"Managing Today and Tomorrow" by Rosemary Stewart; Macmillan; 206pp; £20.
Review by Rob Goffee.
Rosemary Stewart has written extensively about the theory and practice of management and organisation. Her best known book, The Reality of Management, was published some 30 years ago. Managing Today and Tomorrow is intended as its successor - a revised edition being impossible given the scale of change that's happened since.
The purpose of the book can be simply summarised. It is to consider the ways in which managing is always similar, the ways in which it differs and the ways in which it is changing. As Stewart herself points out, a lot of books look at the first and last of these; few consider all three. But this is only one respect in which Managing Today and Tomorrow differs from the host of "management guides" available.
Although the book is "written for managers", Stewart never makes the mistake of underestimating her readers. She avoids offering "step-by-step solutions" and simplistic panaceas. It's a pity that more management experts don't do the same when they commit themselves to print. But then, I suppose, the airport business bookshelves would be empty.
It's because Stewart treats managers as adults that her book, although intended for practitioners, is likely to appeal to students as well. Certainly, she covers a lot of ground in a relatively short space. Part One considers the common, basic aspects of management, beginning with the manager's job. This is an area in which Stewart has made her own distinctive research contribution. Her model of managerial job demands is full of insight, and will encourage managers to think about their jobs more strategically.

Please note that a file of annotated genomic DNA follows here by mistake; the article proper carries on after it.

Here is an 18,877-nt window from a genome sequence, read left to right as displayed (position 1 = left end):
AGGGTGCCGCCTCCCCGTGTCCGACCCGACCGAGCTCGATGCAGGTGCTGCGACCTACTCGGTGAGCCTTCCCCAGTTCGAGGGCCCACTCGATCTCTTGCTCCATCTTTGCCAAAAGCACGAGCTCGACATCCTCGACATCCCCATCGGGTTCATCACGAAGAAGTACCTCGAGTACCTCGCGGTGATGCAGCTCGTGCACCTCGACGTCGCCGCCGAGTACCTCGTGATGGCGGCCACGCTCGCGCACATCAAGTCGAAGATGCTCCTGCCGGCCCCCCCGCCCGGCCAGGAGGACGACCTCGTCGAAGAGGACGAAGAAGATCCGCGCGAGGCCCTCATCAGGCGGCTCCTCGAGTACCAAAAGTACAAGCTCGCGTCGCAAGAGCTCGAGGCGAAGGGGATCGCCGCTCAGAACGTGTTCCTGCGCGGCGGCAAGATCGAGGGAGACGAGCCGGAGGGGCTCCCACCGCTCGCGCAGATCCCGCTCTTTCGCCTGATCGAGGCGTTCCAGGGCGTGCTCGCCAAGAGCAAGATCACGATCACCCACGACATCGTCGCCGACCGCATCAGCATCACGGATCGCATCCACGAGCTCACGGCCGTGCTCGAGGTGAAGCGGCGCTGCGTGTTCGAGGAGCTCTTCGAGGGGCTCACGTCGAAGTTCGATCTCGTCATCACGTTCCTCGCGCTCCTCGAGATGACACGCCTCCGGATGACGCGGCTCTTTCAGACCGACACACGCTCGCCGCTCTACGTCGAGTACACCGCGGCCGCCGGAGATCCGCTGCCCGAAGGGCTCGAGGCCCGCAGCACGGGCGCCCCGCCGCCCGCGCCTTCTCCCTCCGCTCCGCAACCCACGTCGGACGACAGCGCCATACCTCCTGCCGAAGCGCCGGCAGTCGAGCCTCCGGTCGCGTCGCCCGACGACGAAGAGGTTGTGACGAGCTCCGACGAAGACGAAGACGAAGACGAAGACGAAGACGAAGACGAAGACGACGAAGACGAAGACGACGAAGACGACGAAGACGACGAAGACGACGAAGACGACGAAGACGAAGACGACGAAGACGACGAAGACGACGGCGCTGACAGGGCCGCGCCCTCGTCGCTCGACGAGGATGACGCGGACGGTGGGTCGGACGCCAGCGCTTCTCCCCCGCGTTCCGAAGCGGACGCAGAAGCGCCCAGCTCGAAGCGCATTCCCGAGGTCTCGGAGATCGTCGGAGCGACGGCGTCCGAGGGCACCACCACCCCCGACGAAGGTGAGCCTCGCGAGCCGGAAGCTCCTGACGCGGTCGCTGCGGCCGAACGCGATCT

The job is then placed within a wider, interpersonal and organisational context. Here perhaps, the coverage becomes a little too ambitious. A short chapter on Managing Other People, for example, attempts to take in motivation, style, leadership, teams and political behaviour in less than 20 pages. My own experience with executives on management development programmes suggests that every one of these areas is becoming increasingly important within the work organisation. A pity, then, that more space is not given to each.
Part Two examines some often neglected differences in management - relating to function, position in the hierarchy, job complexity, work relationships, time pressures, and so on. Stewart reminds us (usefully) that so-called "general managers" may be more specialised than they realise.
Managerial jobs also differ in their relationships with stakeholders, employees, customers, finance providers, etc. The differences are all the more pronounced when comparison is extended to, for example, business, public sector and voluntary organisations. Finally there are national differences - which paradoxically become increasingly significant as businesses (as well as jobs and careers) become more international. As managerial mobility increases, sensitivity to such differences needs to be sharper.
The final part of the book explores changes - at both organisational and personal levels. The former includes restructuring processes, employment patterns and shifts in the labour market; the latter takes in evolving career orientations and the balance between work and private life.
Managing Today and Tomorrow is a well organised, well informed and concise review of contemporary management issues. It provides a fair and balanced summary of what we know. This may make it a less exciting read than the works of some better known management gurus. Which is a pity because (to quote the original title), Stewart is closer to The Reality of Management than they will ever be.
Rob Goffee is associate professor or Organisational Behaviour at London Business School.